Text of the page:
(originally the Marshall-Wells Hardware Company Warehouse No. 2)
Architect: Daniel H. Burnham &
Company (Chicago), 1910; renovated 2002
Restoration: Ankrom Moisan Associated Architects
This full-block, seven-story building was originally a warehouse for Marshall-Wells Hardware. The structure is interesting not only because of its pedigree, but because its posts and beams are angled diagonally from the walls, creating a unique structural system.
Much of this building's space was converted into over one hundred sixty residential loft condos in the early 21st century. Wisely, the water tower on top remains, while the middle of the structure was hollowed out from the third floor up for an atrium. This new space serves as a light court; its water fountain was made from the building's original package chute.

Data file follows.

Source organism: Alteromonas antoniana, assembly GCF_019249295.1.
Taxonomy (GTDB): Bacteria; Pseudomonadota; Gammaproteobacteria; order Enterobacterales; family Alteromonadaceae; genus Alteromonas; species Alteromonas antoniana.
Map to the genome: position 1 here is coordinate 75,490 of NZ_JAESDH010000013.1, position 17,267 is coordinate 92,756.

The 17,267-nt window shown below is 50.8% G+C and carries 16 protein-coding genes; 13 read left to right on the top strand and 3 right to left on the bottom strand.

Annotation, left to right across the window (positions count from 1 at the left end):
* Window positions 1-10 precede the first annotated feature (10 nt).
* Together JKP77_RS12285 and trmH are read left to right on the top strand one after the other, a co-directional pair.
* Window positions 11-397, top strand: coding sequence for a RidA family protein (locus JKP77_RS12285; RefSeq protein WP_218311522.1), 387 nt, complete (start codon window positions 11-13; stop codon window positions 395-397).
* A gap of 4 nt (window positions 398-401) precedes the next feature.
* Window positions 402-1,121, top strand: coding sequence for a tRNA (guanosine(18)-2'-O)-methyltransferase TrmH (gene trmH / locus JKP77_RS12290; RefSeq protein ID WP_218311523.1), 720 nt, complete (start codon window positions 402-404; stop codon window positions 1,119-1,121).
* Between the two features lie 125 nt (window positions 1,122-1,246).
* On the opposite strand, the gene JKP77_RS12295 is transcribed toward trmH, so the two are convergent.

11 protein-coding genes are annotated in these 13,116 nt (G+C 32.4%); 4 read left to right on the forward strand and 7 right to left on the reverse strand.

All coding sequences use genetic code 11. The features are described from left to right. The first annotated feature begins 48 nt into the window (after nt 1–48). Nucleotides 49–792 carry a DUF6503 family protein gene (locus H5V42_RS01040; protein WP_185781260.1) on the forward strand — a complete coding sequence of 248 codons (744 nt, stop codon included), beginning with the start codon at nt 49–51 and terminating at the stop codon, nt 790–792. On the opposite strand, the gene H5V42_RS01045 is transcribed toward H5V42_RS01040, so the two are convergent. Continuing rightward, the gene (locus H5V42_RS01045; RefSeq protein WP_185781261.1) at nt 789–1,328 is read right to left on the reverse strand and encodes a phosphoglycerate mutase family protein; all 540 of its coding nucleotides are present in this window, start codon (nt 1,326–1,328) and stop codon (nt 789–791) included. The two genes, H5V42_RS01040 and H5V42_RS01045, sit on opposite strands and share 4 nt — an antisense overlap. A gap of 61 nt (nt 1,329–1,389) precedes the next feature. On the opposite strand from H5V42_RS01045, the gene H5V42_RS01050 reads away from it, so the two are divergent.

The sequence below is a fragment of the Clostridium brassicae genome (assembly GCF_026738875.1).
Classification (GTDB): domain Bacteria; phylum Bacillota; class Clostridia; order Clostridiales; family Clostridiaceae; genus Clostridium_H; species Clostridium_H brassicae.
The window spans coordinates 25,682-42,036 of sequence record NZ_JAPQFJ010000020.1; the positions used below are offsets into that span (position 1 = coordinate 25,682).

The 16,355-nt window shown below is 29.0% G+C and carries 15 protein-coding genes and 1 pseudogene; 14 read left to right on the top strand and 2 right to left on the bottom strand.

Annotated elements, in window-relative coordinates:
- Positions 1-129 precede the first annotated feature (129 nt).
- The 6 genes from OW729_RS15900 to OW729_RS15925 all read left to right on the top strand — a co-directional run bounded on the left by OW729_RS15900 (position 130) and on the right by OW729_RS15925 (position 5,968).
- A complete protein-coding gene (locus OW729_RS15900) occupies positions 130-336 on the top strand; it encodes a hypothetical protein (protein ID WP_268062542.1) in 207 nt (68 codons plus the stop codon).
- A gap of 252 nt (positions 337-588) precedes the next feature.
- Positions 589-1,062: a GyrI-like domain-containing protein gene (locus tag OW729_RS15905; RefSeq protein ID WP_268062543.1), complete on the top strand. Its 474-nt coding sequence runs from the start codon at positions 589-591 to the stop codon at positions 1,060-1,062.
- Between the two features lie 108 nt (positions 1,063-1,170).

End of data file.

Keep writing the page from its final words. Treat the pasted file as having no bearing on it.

* Daniel Burnham (1846-1912) designed the first building named a "skyscraper," namely Chicago's Montauk Building (1881). His credits also include New York's famed Flatiron Building.
Assuming that you are on your way to the next building in this chapter, you'll be passing the Machine Works at 1123 NW 14th Avenue (2008, Group Mackenzie). With its modern concrete/metal/glass design, you'd be hard pressed to miss it. The nine-story building's exterior detailing has good variety, and its parking was put on the west side, facing the highway.